By Samuel J. Cox
This Friday I took some time away from my endeavours to master the art of deducing in which nation a book was bound, by touch alone, to enjoy ‘Elephents’, an hour-and-a-half long musical by The Last Great Hunt, a new theatre collective composed of some of Western Australia’s best young talent.
Created by and starring the inspired writer and performer Jeffrey Jay Fowler (also the Associate Director of the Black Swan Theatre Company), and directed by Kathryn Osborne (who last teamed up on the award-winning ‘Minnie and Mona Play Dead’), this is a hilarious piece of theatre I highly recommend.
Not a musical in the ‘Broadway spectacular’ sense, this modern take does away with the glitz and glamour in favour of more laughs, more drama and more meaning. The use of song is (thankfully) not overdone; this medium is only used when characters finally say what they have bottled up inside. The musical numbers are accompanied by an increasingly creative use of props.
The performance opens with a song by the last three elephants on Earth. Enclosed in the Tuskville zoo, they and their keeper Annabelle (Gita Bezard) mourn the death of Caribou, a fellow elephant. Struggling through an existential crisis, they ponder the meaning of their lives and question whether it is worth fighting their fate (extinction).
Unfortunately, unlike Banksy’s 2006 ‘Barely Legal’ exhibition in Los Angeles, there were no real elephants in this production, which would have been nice considering I’m still operating under a life ban from Perth Zoo. Instead, the cast donned ‘Wilfred’-esque costumes with grey tusks and ears.
Flying in the face of those who declare climate change a mass conspiracy invented by Leftist loons with shares in solar panel companies, the play is set in a dystopian future in which climate change has transformed the Earth into a fiery, apocalyptic hell where Africa is gone, children are not expected to live beyond adolescence and the masses riot in the streets.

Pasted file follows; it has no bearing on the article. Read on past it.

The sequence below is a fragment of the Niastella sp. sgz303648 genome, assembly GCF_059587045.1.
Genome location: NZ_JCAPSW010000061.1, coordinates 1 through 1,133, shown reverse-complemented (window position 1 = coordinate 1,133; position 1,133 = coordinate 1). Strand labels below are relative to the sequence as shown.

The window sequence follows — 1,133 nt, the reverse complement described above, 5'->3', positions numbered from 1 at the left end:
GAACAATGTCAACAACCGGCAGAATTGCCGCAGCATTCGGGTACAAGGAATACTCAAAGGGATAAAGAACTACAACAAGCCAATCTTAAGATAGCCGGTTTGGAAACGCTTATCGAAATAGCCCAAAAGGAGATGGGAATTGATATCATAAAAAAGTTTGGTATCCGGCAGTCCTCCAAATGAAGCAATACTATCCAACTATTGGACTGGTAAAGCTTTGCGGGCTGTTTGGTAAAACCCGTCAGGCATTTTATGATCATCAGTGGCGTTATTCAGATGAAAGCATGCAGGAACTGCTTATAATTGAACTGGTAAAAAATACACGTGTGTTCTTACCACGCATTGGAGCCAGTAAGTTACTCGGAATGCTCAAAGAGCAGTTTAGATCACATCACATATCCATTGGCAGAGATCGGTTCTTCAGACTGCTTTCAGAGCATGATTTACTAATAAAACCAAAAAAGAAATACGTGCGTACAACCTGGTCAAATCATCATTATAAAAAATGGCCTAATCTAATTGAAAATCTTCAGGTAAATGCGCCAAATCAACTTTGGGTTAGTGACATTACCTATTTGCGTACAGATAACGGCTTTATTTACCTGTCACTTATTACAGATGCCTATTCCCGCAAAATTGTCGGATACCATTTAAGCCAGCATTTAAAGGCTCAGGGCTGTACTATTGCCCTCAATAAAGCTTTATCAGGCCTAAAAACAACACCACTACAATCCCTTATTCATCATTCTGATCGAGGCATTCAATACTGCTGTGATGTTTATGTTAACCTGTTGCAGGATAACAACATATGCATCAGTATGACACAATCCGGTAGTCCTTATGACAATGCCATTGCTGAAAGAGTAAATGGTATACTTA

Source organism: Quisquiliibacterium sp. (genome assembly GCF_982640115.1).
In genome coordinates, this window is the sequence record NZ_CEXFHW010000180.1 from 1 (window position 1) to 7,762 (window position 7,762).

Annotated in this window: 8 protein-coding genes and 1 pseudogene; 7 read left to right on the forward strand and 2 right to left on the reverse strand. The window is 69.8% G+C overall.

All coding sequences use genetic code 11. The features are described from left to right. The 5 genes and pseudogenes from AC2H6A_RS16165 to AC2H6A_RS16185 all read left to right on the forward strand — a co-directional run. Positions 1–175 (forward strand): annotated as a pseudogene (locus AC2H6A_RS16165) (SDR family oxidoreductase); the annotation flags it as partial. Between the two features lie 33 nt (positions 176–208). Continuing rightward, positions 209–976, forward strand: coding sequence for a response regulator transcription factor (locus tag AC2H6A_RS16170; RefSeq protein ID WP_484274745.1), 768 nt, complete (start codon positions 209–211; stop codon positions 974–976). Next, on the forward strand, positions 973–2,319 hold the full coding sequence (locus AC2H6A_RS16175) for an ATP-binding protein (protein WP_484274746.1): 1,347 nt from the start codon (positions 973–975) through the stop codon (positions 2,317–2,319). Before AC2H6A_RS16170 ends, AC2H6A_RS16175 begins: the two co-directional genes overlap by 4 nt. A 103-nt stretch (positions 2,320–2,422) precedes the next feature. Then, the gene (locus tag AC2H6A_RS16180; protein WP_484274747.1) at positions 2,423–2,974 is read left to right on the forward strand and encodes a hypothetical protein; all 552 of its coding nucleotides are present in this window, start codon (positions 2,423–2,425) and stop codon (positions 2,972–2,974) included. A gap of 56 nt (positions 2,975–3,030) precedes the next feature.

Despite this cautionary tale, I personally cannot wait for the 10¢ discount per fare we will enjoy on Transperth when the Carbon Tax is removed -that extra coffee a month will taste like Freedom!
Blatantly ignoring the doom of mankind, the dark musical (satirically) self-indulgently centres on the relationships of Roger and Nellie (Adriane Daff), and Horton and Annabel. The melodramatic and self-centred Horton is obsessed with renovating his house (and telling everyone the price tag), and is having an affair with Queenie (also played by Daff), while Annabelle allows the grief of her beloved Caribou dying to consume her. Roger and Nellie work as a duet in a bar (much to Horton’s contempt), but while Nellie’s voice is a gift, Roger is not quite as talented as he believes.
Like a chicken pot pie, the show packs a lot in. With plenty to say on love, relationships and human nature; no one is with who they should be, weddings are merely contracts to escape being alone (with the option of a ‘kids clause’), and, inevitably, everyone settles for less than their true love because change is scary and, no matter how degraded the world gets, there is still no fate worse than being single.
Roger’s ‘uncontracted’ (a.k.a. single) brother Manny (Pete Townsend) is introduced when ‘Rog’ and Nellie attempt to set him up with Flora, a ‘spiritual’ woman from Nellie’s pottery class. Donned in an orange dress to activate her sexual chakra, Flora is eager to get pregnant so she can reincarnate her Grandmother. Perfectly capturing the awkwardness of match-making gone wrong, the scene is only made more uncomfortable when it becomes apparent that Manny actually loves his brother’s wife. The love triangle is only further complicated when Manny proves himself a more gifted pianist and songwriter than his hopeless, but well intentioned, brother.
Pete Townsend delivers the best song of the night in his second role as an evangelist doorknocker who is convinced he must convert Horton to religion to do his dead father proud. Fowler, who plays both Roger and Horton, is the star of the show. The final cast member, Brett Smith, provides all the musical accompaniment as a poker-faced, increasingly irate elephant in the room. A speechless role, he interjects himself into the narrative at choicely comic moments.
With all the characters named after famous elephants, both real and fictitious, this intelligent script employs a sparse set, composed almost entirely of a piano, couch and shaggy rug, but uses the entire space of the black box theatre (in which all seats offer a good view).
Such sterling theatre bodes well for the rest of the Blue Room’s 2014 offerings, and I think we can expect exciting things from The Last Great Hunt. Admittedly my divinations are coming early in the piece, but you know what I’m like for premature exhilaration.
Elephents runs at The Blue Room Theatre until May 18.